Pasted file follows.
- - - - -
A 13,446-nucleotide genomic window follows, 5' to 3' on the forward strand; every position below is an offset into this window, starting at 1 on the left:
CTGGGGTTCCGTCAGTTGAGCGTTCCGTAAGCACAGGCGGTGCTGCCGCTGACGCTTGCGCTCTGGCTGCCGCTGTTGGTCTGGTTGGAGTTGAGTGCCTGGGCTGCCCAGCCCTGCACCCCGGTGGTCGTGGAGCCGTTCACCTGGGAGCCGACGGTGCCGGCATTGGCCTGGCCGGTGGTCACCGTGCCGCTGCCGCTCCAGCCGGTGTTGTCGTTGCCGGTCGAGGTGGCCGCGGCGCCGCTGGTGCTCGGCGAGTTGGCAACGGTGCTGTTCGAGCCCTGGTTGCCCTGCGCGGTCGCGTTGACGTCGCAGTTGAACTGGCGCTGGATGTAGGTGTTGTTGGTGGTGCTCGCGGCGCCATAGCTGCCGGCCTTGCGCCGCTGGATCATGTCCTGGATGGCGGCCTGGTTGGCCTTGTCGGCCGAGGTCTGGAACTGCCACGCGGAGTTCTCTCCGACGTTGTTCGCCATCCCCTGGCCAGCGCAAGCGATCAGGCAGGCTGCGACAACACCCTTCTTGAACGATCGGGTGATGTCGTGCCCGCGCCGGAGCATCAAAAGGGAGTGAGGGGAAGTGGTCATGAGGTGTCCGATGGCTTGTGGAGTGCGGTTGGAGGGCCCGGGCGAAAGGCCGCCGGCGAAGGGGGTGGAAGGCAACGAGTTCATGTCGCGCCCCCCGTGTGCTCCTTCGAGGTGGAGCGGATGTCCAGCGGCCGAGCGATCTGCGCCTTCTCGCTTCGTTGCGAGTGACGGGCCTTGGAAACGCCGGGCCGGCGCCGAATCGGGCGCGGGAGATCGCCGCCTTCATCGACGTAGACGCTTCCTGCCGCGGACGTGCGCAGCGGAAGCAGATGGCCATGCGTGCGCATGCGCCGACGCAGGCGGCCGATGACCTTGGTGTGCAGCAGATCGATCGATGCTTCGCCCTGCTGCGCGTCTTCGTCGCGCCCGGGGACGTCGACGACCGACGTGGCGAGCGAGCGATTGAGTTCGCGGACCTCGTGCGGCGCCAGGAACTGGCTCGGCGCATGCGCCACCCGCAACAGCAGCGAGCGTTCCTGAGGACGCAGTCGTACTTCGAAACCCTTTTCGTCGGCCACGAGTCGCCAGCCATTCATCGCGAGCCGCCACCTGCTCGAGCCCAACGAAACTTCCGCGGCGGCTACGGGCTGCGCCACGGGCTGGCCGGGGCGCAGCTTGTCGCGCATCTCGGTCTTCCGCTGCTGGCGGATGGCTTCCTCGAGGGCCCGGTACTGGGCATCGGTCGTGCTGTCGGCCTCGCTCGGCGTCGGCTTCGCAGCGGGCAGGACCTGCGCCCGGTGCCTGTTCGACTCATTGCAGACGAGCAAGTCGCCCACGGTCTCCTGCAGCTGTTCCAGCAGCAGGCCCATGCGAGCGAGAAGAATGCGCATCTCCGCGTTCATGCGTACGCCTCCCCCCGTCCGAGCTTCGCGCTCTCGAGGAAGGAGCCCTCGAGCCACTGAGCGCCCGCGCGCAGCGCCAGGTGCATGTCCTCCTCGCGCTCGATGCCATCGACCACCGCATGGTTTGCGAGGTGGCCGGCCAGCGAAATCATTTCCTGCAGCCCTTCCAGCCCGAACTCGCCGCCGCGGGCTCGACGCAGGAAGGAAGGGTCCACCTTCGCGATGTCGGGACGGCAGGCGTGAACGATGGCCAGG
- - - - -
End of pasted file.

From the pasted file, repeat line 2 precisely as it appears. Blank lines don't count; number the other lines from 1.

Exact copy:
CTGGGGTTCCGTCAGTTGAGCGTTCCGTAAGCACAGGCGGTGCTGCCGCTGACGCTTGCGCTCTGGCTGCCGCTGTTGGTCTGGTTGGAGTTGAGTGCCTGGGCTGCCCAGCCCTGCACCCCGGTGGTCGTGGAGCCGTTCACCTGGGAGCCGACGGTGCCGGCATTGGCCTGGCCGGTGGTCACCGTGCCGCTGCCGCTCCAGCCGGTGTTGTCGTTGCCGGTCGAGGTGGCCGCGGCGCCGCTGGTGCTCGGCGAGTTGGCAACGGTGCTGTTCGAGCCCTGGTTGCCCTGCGCGGTCGCGTTGACGTCGCAGTTGAACTGGCGCTGGATGTAGGTGTTGTTGGTGGTGCTCGCGGCGCCATAGCTGCCGGCCTTGCGCCGCTGGATCATGTCCTGGATGGCGGCCTGGTTGGCCTTGTCGGCCGAGGTCTGGAACTGCCACGCGGAGTTCTCTCCGACGTTGTTCGCCATCCCCTGGCCAGCGCAAGCGATCAGGCAGGCTGCGACAACACCCTTCTTGAACGATCGGGTGATGTCGTGCCCGCGCCGGAGCATCAAAAGGGAGTGAGGGGAAGTGGTCATGAGGTGTCCGATGGCTTGTGGAGTGCGGTTGGAGGGCCCGGGCGAAAGGCCGCCGGCGAAGGGGGTGGAAGGCAACGAGTTCATGTCGCGCCCCCCGTGTGCTCCTTCGAGGTGGAGCGGATGTCCAGCGGCCGAGCGATCTGCGCCTTCTCGCTTCGTTGCGAGTGACGGGCCTTGGAAACGCCGGGCCGGCGCCGAATCGGGCGCGGGAGATCGCCGCCTTCATCGACGTAGACGCTTCCTGCCGCGGACGTGCGCAGCGGAAGCAGATGGCCATGCGTGCGCATGCGCCGACGCAGGCGGCCGATGACCTTGGTGTGCAGCAGATCGATCGATGCTTCGCCCTGCTGCGCGTCTTCGTCGCGCCCGGGGACGTCGACGACCGACGTGGCGAGCGAGCGATTGAGTTCGCGGACCTCGTGCGGCGCCAGGAACTGGCTCGGCGCATGCGCCACCCGCAACAGCAGCGAGCGTTCCTGAGGACGCAGTCGTACTTCGAAACCCTTTTCGTCGGCCACGAGTCGCCAGCCATTCATCGCGAGCCGCCACCTGCTCGAGCCCAACGAAACTTCCGCGGCGGCTACGGGCTGCGCCACGGGCTGGCCGGGGCGCAGCTTGTCGCGCATCTCGGTCTTCCGCTGCTGGCGGATGGCTTCCTCGAGGGCCCGGTACTGGGCATCGGTCGTGCTGTCGGCCTCGCTCGGCGTCGGCTTCGCAGCGGGCAGGACCTGCGCCCGGTGCCTGTTCGACTCATTGCAGACGAGCAAGTCGCCCACGGTCTCCTGCAGCTGTTCCAGCAGCAGGCCCATGCGAGCGAGAAGAATGCGCATCTCCGCGTTCATGCGTACGCCTCCCCCCGTCCGAGCTTCGCGCTCTCGAGGAAGGAGCCCTCGAGCCACTGAGCGCCCGCGCGCAGCGCCAGGTGCATGTCCTCCTCGCGCTCGATGCCATCGACCACCGCATGGTTTGCGAGGTGGCCGGCCAGCGAAATCATTTCCTGCAGCCCTTCCAGCCCGAACTCGCCGCCGCGGGCTCGACGCAGGAAGGAAGGGTCCACCTTCGCGATGTCGGGACGGCAGGCGTGAACGATGGCCAGG